The Brooklyn Rail

OCT 2014

All Issues
OCT 2014 Issue


Contemporary dancer and choreographer Rebecca Brooks believes in the power of dance as a healing agent for the total body, mind, and spirit. By successfully incorporating the tenets of different body-based modalities into her movement vocabularies and expressions, she commits herself to a literal healing experience of movement. She generously offers this knowledge base to herself, her dancers, and her viewers. Formally trained as an Alexander Technique instructor, Brooks is deeply concerned with the functions of the body and their impact on our experience of the world. Phenomena like posture, alignment, and somatic awareness all become paramount as she builds movement material. Thus, hers is choreography of re-aligning, re-examining, and feeling the expanse of one’s body in space through mindful micro-movements that take precedence over the sometimes tyrannical demands of contemporary choreography and lofty artistic visions. Participating in one of her dances appears to be like taking a crash course in self care. She teaches her dancers how to perform their best physical, psycho-emotional selves by privileging their journeys toward self-awareness as the ultimate goal of the choreographic process itself. And audiences, by proxy, receive it like a spiritual intervention and reparation.

Rebecca Brooks, Ursula Eagly, Emily Wexler in Still Left on this Rock Danspace April 2014; Credit: Ian Douglas.

As a dancer in her own work and in the work of others (Luciana Achugar, Walter Dundervill, Maria Hassabi, Susan Rethorst, robbinschilds, etc.), Brooks tends to inhabit space steadily and gently, always aware of each muscle, vertebrae, and rotation. She produces long, languorous movements, with each moment extended until it fully understands itself. Hers is a movement practice in service of the body’s inherent desire to return to a state of open-heartedness before the external trauma of mundane life solidifies, armors us, and keeps us from the subtle sensory details of our own consciousness. Embodying all of these aspirations, Brooks moves with a grace and poise that is unparalleled by most, and she is unafraid to fill postmodern dance spaces with a simple and sincere beauty.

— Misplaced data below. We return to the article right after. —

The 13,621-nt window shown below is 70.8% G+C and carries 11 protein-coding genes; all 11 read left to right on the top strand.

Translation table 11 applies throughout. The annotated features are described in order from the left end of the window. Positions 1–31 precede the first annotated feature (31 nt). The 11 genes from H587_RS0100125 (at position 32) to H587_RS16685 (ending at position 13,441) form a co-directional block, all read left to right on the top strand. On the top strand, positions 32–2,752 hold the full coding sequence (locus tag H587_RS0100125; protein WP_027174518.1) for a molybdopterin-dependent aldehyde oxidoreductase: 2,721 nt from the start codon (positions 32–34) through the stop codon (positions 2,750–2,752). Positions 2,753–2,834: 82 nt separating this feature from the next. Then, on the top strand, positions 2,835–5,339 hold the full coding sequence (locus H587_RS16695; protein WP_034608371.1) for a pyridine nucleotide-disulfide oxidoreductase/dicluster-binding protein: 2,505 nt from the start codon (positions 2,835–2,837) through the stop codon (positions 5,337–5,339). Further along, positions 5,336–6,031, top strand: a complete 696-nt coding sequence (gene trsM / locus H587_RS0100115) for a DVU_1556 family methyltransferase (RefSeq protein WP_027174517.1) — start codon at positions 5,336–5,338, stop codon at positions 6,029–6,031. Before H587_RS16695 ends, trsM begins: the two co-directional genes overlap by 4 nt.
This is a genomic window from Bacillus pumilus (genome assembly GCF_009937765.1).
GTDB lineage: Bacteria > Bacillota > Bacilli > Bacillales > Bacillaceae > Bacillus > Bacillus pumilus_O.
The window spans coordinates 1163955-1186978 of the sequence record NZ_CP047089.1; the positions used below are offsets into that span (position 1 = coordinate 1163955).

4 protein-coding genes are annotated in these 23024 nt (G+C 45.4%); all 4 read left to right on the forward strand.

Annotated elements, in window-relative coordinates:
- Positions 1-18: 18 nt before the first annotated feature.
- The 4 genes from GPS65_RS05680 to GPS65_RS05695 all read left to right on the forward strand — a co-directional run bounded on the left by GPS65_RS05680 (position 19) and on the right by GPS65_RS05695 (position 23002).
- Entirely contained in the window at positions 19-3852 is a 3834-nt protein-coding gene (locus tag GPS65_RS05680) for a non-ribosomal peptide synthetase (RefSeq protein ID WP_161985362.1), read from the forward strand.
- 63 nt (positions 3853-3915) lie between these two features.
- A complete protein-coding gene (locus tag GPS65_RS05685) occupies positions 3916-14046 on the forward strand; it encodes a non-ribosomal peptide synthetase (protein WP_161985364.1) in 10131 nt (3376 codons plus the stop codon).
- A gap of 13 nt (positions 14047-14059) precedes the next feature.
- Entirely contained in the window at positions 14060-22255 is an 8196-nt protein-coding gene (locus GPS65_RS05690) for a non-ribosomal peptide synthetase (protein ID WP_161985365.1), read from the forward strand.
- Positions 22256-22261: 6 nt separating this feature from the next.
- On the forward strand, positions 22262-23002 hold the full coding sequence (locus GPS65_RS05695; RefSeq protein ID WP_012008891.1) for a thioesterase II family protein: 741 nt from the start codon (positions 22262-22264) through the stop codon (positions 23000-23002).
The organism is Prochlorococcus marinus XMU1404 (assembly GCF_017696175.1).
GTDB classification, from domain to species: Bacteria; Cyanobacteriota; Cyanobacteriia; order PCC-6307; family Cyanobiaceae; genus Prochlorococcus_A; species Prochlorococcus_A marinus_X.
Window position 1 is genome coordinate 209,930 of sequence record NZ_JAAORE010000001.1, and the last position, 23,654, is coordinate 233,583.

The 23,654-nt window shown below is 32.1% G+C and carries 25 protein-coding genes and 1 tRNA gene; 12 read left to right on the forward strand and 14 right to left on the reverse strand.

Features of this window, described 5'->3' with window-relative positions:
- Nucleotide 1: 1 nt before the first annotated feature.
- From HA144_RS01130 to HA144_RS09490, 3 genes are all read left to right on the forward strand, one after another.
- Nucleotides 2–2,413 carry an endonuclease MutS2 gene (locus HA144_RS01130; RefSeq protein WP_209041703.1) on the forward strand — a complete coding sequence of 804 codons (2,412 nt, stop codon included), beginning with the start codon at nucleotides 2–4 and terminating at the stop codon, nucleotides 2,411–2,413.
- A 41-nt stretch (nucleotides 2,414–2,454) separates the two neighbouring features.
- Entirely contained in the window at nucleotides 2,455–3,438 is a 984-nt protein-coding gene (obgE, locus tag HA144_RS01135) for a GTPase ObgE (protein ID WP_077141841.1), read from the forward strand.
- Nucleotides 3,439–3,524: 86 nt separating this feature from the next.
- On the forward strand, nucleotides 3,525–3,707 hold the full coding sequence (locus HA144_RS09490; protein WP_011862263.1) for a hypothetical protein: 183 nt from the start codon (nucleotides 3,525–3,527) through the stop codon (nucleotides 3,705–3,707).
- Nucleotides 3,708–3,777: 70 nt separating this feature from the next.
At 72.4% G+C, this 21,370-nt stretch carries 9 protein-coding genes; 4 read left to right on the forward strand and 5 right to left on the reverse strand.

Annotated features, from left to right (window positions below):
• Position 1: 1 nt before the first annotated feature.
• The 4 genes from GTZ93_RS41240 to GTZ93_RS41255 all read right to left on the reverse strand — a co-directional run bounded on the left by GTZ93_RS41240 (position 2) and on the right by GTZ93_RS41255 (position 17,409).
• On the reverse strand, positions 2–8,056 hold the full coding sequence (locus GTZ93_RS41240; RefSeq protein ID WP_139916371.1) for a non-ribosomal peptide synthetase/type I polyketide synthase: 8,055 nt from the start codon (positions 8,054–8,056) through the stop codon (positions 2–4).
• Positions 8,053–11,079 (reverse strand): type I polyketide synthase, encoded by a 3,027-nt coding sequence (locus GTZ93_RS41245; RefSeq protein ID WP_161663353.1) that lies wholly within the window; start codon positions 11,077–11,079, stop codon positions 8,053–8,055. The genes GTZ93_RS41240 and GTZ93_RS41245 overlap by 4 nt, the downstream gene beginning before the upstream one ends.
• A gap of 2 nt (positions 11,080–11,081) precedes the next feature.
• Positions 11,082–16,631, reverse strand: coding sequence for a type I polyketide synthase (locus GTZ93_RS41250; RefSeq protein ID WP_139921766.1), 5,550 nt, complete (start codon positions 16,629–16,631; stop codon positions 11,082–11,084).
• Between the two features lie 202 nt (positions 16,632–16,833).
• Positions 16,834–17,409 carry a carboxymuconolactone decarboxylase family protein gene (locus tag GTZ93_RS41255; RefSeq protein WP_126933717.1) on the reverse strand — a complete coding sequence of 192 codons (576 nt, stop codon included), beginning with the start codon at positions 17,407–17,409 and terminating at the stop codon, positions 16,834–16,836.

Like most artists, Brooks uses personal stories as a platform to ask more questions about the human experience. She imbues the shapes that her dancers meticulously carve with her own experience of loss, rendering her dances with a soft focus, rounded melancholic edges, and enough space for viewers to actually feel themselves in relation to the dance. Her work both depicts and elicits a kind of hopeful grief—a heavy, gravitational grief that is fully embraced and embodied, while still moving towards its potential for transformation and transcendence. For example, in her most recent evening-length work, Still Left on this Rock (which premiered at Danspace Project in April 2014), Brooks had her dancers lie prone on top of one another, and engage in an ancient Tibetan meditation practice called Tonglen: one breathes in the pain and suffering of the other while simultaneously breathing out an offering of ease and peace. In this way, Brooks’s work promotes intimacy, a sense of collective loss and healing, and a “pedagogy of presence” that empathetically traces the natural rise and fall of life’s unavoidable vicissitudes.

Rebecca Brooks’s dances hang on stage like a rich, reflective pause. She expresses stillness through movement: a quiet and quieting labor.


    For more about past works and to stay abreast of upcoming teaching and performances, visit


Cassie Peterson

CASSIE PETERSON is a New York-based writer and thinker. She works as a psychotherapist by day, and moonlights as a dramaturge, essayist, and contemporary dance critic.


The Brooklyn Rail

OCT 2014

All Issues